My Dad’s latest obsession… his hair. At 85, he’s still got a full head of hair. The problem is, he spends so much time resting in his ‘comfy lounger’ that his hair is almost always a victim of static electricity. To battle the condition, Dad has taken to wearing a baseball cap. All the time.
He seems to feel like he must wear this hat, all day long (and inside) because you just never know when someone might drop by unexpectedly to visit (that actually NEVER happens). I tried putting a hand towel over the top of the chair but that only resulted in his wearing the towel around the house because it got stuck on the back of his shirt.
Static is static after all…
It’s funny but I never remember him caring about his hair sticking up in all the years I’ve known him – I guess it’s just another age-related obsession when you really have nothing else to think about all day long. Maybe I should get him some Brylcreem – You know, because “a little dab’ll do ya!”
Ever since my Mom realized that I could tape her programs for her, she now happily goes to bed at a more reasonable hour. Because of football and baseball games running overtime on prime time tv channels, her favorite shows are oftentimes delayed by thirty to sixty minutes.
The problem is, now that I’ve made her life easier, I’ve simultaneously made mine more difficult. As many times as I’ve shown her how to operate the remote (and also written out perfectly clear instructions), she still insists that I do it for her. And, because the tv’s ‘guide’ only lists shows on the hour and half-hour, these tapings usually run ‘part-way’ through two consecutive programs. That makes it even more complicated.
So, while I constantly try to find new ways to improve my parents’ quality of life, I inevitably discover even more ways to complicate mine!
I probably climb these stairs between four and six times a day. It’s a fairly good workout (except for my poor knees) but it’s honestly brought about not so much from my need to stay fit as it is because I’m tired of waiting for the elevator to arrive.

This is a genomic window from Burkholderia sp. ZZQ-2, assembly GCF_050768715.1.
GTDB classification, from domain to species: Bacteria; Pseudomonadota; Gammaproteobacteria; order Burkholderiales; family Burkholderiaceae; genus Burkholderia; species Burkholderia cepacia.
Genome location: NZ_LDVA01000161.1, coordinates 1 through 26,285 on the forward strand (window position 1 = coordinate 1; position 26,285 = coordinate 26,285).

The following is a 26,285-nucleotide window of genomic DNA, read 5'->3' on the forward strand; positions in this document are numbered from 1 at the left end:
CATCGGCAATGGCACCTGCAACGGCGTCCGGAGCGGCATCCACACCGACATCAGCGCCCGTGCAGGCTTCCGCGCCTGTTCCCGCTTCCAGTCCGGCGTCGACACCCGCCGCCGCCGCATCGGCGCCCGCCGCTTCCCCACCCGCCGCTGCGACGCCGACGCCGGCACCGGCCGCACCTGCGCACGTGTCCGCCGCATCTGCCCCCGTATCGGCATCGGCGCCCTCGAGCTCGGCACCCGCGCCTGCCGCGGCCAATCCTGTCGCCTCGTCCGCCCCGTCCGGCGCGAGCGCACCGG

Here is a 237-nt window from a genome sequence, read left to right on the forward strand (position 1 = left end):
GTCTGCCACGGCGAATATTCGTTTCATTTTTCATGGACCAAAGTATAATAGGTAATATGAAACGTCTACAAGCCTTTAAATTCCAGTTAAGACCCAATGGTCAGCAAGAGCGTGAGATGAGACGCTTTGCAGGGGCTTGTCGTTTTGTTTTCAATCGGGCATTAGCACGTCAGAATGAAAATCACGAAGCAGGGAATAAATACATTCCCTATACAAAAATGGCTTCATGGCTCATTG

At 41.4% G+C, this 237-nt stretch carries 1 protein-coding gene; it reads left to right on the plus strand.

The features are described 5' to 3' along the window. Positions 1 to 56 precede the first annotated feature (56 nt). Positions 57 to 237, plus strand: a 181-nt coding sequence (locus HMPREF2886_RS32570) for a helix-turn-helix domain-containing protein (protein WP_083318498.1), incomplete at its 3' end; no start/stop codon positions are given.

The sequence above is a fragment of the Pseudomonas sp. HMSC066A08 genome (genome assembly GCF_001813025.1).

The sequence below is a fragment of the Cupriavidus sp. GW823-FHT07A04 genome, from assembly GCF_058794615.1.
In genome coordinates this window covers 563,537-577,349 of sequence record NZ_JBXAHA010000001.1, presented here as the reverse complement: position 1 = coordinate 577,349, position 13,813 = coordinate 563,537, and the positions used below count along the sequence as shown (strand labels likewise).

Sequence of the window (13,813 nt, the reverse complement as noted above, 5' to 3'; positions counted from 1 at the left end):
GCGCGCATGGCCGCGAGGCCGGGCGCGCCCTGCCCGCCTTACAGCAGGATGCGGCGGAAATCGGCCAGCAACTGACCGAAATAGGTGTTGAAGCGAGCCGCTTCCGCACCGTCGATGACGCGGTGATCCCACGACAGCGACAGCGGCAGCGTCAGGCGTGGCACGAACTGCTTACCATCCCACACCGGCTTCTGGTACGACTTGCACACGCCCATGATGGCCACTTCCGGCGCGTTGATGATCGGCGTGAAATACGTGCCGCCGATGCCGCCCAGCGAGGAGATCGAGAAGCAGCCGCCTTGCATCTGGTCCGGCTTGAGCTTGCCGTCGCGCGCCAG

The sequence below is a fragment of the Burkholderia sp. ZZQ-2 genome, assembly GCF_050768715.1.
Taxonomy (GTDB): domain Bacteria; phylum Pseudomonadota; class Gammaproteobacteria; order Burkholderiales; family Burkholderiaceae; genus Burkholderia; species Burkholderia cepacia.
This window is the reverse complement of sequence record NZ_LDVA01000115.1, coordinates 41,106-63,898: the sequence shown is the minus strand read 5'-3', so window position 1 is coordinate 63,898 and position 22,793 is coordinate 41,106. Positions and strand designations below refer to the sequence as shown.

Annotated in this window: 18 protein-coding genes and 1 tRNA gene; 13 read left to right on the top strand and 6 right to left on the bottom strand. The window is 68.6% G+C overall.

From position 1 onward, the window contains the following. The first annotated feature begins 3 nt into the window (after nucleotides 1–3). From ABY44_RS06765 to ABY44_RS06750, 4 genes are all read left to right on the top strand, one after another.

Like most conscientious people, I try to eat right and exercise. Of course, my idea of eating right may be very different from yours. I tend to eat mostly salmon or chicken with brown rice and broccoli, cauliflower or edemame. Sounds healthy, right? It would be if I left it at that. However, I have a terrible sweet tooth and must end every meal with chocolate. Dark chocolate but chocolate nonetheless. And even though I break my chocolate bars into pieces, I haven’t quite mastered the skill of eating just one piece at a time.
So, back to those stairs… I have no problem using the stairs instead of the elevator and, when I drive my car someplace, I try to park as far away from the entrance as possible (again, in full disclosure, it’s as much about my car not getting hit by a shopping cart or by another car’s door). Even without trying, I probably walk a few thousand steps each day. And that helps make the chocolate all the sweeter!
While reminiscing with my son a few weeks ago, I recalled various moments from his childhood that I realized he, sadly, had no recollection of. As young parents, we clap for and record and retell all our friends and family about every single accomplishment in our child’s life.
Some people use the New Year as an excuse to send out letters to their friends describing events that took place within their family in the previous year. It’s sort of like a ‘highlight reel’ but on paper.
I’ve listened to so many of my Dad’s dream sequences in the last year that I could write an entire 4 hour movie script and still have enough material left over to pen several sequels. The problem is, while he’s seeking an eager ear to listen to all his rantings, I’m looking for an escape route back to reality.
It’s one thing to create and recount memories but it’s a whole other thing to expect others to respond positively or enthusiastically about someone else’s life (or dreams – events that never even occurred).
So, feel free to clap every time a toddler blows a kiss or shows you how big he is… SOOO BIG. And, by all means, clap at your teenager’s school concert – even though some kids are singing or playing instruments out of tune. But don’t wait for that elusive round of applause after your latest rendition of dream works!